The Trice Edney News Wire contributed to this article.

Newswire : HBCU funding blocked by Senate Education Chair

By Charlene Crowell

(TriceEdneyWire.com) – Each year as families beam with pride at seeing a son, daughter or another relative graduate from college, that achievement is nearly always the result of a family’s commitment to higher education. And when these institutions are among the more than 100 Historically Black Colleges and Universities (HBCUs), that pride is magnified by the history of how our forefathers overcame what once seemed to be insurmountable challenges.

According to the National Museum of African American History and Culture, between 1861 and 1900 more than 90 HBCUs were founded. From the first HBCU, Pennsylvania’s Cheney University, established in 1837, ensuing years led to even more educational opportunities that today include institutions spread across 19 states, the District of Columbia, and the U.S. Virgin Islands.

So when federal legislation is blocked that would extend and preserve funding for HBCUs, such actions are not only an affront to today’s college students, but also to a history that has led to only 3% of the nation’s colleges and universities educating nearly 20% of all Black graduates. The success of HBCU graduates is even more noteworthy considering that 70% of students come from low-income families.

On September 26, the damaging action taken by Tennessee’s Senator Lamar Alexander, chair of the Senate Health, Education, Labor and Pensions (HELP) Committee blocked HBCU funding. Even worse, Senator Alexander made this move just days before funding was set to expire on September 30.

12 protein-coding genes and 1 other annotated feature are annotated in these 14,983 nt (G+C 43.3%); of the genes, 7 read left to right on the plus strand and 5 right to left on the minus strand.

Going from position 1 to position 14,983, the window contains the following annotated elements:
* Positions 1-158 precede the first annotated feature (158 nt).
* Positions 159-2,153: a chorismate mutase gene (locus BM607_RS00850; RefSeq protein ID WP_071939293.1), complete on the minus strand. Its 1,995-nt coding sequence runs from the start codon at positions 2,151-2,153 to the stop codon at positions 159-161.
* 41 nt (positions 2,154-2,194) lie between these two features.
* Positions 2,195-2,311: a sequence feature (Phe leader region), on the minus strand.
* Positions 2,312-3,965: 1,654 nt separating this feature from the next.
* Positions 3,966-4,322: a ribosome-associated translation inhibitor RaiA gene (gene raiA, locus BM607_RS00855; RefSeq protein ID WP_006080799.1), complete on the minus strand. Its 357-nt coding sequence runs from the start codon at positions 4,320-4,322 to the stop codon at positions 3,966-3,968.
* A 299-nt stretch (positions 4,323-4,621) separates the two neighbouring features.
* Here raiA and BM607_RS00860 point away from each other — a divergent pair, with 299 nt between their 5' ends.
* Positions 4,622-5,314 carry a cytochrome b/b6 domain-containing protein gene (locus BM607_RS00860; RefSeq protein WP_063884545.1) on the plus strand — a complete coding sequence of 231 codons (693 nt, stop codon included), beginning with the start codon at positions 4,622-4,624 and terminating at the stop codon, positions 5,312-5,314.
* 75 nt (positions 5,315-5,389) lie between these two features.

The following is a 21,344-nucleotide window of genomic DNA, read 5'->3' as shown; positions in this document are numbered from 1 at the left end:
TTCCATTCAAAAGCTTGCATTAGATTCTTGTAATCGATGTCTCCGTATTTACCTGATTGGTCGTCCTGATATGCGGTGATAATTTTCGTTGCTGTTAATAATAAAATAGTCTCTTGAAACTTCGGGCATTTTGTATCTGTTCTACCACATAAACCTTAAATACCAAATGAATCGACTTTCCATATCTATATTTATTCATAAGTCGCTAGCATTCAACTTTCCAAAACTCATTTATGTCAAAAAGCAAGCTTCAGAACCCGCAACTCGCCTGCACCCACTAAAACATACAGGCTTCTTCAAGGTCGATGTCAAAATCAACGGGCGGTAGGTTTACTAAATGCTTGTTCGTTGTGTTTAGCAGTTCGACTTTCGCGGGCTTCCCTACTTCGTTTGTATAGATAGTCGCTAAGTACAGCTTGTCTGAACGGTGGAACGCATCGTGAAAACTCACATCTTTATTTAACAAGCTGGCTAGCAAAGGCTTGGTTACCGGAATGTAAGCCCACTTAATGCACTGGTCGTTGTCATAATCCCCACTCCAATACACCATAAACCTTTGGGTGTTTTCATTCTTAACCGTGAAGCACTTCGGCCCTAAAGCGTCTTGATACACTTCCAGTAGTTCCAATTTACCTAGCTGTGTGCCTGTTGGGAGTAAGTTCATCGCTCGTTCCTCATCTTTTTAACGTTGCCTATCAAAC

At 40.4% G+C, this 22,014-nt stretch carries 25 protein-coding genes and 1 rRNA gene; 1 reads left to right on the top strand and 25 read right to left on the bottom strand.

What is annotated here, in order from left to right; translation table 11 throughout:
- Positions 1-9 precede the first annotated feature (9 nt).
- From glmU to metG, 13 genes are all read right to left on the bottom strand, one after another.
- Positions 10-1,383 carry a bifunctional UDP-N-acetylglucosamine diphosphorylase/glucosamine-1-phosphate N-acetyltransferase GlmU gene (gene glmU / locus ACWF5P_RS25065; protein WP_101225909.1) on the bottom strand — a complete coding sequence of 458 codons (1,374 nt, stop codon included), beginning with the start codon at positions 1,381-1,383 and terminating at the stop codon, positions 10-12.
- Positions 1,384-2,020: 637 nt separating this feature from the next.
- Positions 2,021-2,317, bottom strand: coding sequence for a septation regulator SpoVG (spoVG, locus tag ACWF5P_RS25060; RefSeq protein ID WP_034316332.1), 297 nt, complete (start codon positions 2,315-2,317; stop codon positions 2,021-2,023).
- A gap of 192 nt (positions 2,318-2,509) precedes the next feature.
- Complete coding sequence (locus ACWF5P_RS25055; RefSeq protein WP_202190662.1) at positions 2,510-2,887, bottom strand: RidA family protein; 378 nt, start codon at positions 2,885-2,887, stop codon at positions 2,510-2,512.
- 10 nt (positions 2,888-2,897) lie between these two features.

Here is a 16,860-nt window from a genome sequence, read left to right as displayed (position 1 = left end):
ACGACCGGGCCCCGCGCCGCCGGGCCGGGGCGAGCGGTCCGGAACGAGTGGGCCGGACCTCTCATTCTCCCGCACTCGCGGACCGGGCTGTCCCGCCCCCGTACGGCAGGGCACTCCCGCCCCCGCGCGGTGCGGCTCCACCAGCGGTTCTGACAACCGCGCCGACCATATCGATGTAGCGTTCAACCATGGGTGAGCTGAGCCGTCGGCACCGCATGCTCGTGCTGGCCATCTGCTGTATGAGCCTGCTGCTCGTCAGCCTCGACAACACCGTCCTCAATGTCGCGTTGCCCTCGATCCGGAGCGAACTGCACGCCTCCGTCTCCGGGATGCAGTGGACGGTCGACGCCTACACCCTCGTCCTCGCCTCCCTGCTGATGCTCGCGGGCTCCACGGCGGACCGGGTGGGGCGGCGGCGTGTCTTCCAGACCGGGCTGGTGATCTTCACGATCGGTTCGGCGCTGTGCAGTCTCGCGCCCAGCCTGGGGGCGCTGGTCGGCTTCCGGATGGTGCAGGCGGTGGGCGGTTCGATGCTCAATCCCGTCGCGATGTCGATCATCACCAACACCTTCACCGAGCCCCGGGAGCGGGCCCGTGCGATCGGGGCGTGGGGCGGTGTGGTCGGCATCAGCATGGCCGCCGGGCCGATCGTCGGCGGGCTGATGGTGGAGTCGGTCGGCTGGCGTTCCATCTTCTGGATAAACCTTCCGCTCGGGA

The bill sponsored and introduced on May 2 by Alabama Senator Doug Jones and co-sponsored by South Carolina Senator Tim Scott, was named the FUTURE Act,an acronym for Fostering Undergraduate Talent by Unlocking Resources Act. It began with bipartisan and bicameral support to extend critical HBCU and other minority-serving institutions (MSIs) funding through 2021 for science, technology, engineering and mathematics education.

“Alabama is home to 14 outstanding HBCUs that serve as a gateway to the middle class for many first-generation, low-income, and minority Americans,” stated Sen. Jones. The FUTURE Act will help ensure these historic schools and all minority-serving institutions continue to provide excellent education opportunities for their students.”

Senator Scott agreed, adding “We all have a role to play in making the dream of college a reality for those who wish to pursue their education. The eight HBCUs in South Carolina have made a significant impact in our communities, creating thousands of jobs which translates to over $5 billion in lifetime earnings for their graduates.”

By September 18, a total of 15 Senators signed on as co-sponsors, including eight Republicans representing the additional states of Arkansas, Florida, Georgia, Mississippi, North Dakota, and West Virginia. Other Democratic Senators signing on represented Arizona, California, Connecticut, Minnesota, Montana, Virginia and West Virginia.
On the House side, two North Carolina Representatives, Rep. Alma Adams and her colleague Mark Walker introduced that chamber’s version that quickly passed in just two days before Alexander’s actions on the Senate floor.